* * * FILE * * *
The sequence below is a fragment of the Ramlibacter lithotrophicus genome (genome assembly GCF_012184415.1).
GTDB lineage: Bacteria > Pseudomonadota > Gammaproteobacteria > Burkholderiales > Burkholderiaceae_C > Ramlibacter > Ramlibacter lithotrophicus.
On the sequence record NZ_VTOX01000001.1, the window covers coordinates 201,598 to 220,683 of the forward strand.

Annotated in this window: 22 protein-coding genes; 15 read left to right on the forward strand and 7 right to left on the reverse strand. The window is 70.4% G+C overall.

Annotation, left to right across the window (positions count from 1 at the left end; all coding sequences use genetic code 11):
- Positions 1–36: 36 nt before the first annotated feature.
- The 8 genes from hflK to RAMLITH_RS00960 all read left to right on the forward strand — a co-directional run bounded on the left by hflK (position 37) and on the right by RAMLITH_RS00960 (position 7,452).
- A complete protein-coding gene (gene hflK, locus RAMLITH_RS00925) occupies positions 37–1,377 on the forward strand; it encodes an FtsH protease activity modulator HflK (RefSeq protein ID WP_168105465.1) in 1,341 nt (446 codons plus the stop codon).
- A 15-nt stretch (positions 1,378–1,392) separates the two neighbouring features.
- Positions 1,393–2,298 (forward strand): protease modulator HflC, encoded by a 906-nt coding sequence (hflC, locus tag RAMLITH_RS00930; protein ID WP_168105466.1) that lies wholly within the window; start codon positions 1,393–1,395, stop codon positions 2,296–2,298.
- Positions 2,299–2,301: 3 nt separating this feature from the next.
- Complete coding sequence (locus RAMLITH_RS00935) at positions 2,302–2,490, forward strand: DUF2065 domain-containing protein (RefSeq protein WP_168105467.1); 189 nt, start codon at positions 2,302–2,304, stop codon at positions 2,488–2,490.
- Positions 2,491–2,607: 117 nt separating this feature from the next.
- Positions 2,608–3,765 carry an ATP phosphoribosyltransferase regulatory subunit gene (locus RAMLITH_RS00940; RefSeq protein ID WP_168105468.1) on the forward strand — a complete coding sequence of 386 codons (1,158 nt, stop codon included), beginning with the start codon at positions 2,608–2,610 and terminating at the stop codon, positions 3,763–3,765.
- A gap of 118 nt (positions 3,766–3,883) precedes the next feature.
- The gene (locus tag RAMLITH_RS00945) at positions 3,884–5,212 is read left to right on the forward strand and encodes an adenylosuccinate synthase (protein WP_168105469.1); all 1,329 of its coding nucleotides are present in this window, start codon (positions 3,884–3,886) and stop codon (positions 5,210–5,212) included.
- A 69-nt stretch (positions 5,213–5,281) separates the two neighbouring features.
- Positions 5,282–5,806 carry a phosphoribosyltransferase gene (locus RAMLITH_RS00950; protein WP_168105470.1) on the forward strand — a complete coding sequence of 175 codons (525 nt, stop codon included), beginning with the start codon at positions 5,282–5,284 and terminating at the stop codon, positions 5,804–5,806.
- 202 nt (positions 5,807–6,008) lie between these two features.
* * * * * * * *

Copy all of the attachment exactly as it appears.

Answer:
The sequence below is a fragment of the Ramlibacter lithotrophicus genome (genome assembly GCF_012184415.1).
GTDB lineage: Bacteria > Pseudomonadota > Gammaproteobacteria > Burkholderiales > Burkholderiaceae_C > Ramlibacter > Ramlibacter lithotrophicus.
On the sequence record NZ_VTOX01000001.1, the window covers coordinates 201,598 to 220,683 of the forward strand.

Annotated in this window: 22 protein-coding genes; 15 read left to right on the forward strand and 7 right to left on the reverse strand. The window is 70.4% G+C overall.

Annotation, left to right across the window (positions count from 1 at the left end; all coding sequences use genetic code 11):
- Positions 1–36: 36 nt before the first annotated feature.
- The 8 genes from hflK to RAMLITH_RS00960 all read left to right on the forward strand — a co-directional run bounded on the left by hflK (position 37) and on the right by RAMLITH_RS00960 (position 7,452).
- A complete protein-coding gene (gene hflK, locus RAMLITH_RS00925) occupies positions 37–1,377 on the forward strand; it encodes an FtsH protease activity modulator HflK (RefSeq protein ID WP_168105465.1) in 1,341 nt (446 codons plus the stop codon).
- A 15-nt stretch (positions 1,378–1,392) separates the two neighbouring features.
- Positions 1,393–2,298 (forward strand): protease modulator HflC, encoded by a 906-nt coding sequence (hflC, locus tag RAMLITH_RS00930; protein ID WP_168105466.1) that lies wholly within the window; start codon positions 1,393–1,395, stop codon positions 2,296–2,298.
- Positions 2,299–2,301: 3 nt separating this feature from the next.
- Complete coding sequence (locus RAMLITH_RS00935) at positions 2,302–2,490, forward strand: DUF2065 domain-containing protein (RefSeq protein WP_168105467.1); 189 nt, start codon at positions 2,302–2,304, stop codon at positions 2,488–2,490.
- Positions 2,491–2,607: 117 nt separating this feature from the next.
- Positions 2,608–3,765 carry an ATP phosphoribosyltransferase regulatory subunit gene (locus RAMLITH_RS00940; RefSeq protein ID WP_168105468.1) on the forward strand — a complete coding sequence of 386 codons (1,158 nt, stop codon included), beginning with the start codon at positions 2,608–2,610 and terminating at the stop codon, positions 3,763–3,765.
- A gap of 118 nt (positions 3,766–3,883) precedes the next feature.
- The gene (locus tag RAMLITH_RS00945) at positions 3,884–5,212 is read left to right on the forward strand and encodes an adenylosuccinate synthase (protein WP_168105469.1); all 1,329 of its coding nucleotides are present in this window, start codon (positions 3,884–3,886) and stop codon (positions 5,210–5,212) included.
- A 69-nt stretch (positions 5,213–5,281) separates the two neighbouring features.
- Positions 5,282–5,806 carry a phosphoribosyltransferase gene (locus RAMLITH_RS00950; protein WP_168105470.1) on the forward strand — a complete coding sequence of 175 codons (525 nt, stop codon included), beginning with the start codon at positions 5,282–5,284 and terminating at the stop codon, positions 5,804–5,806.
- 202 nt (positions 5,807–6,008) lie between these two features.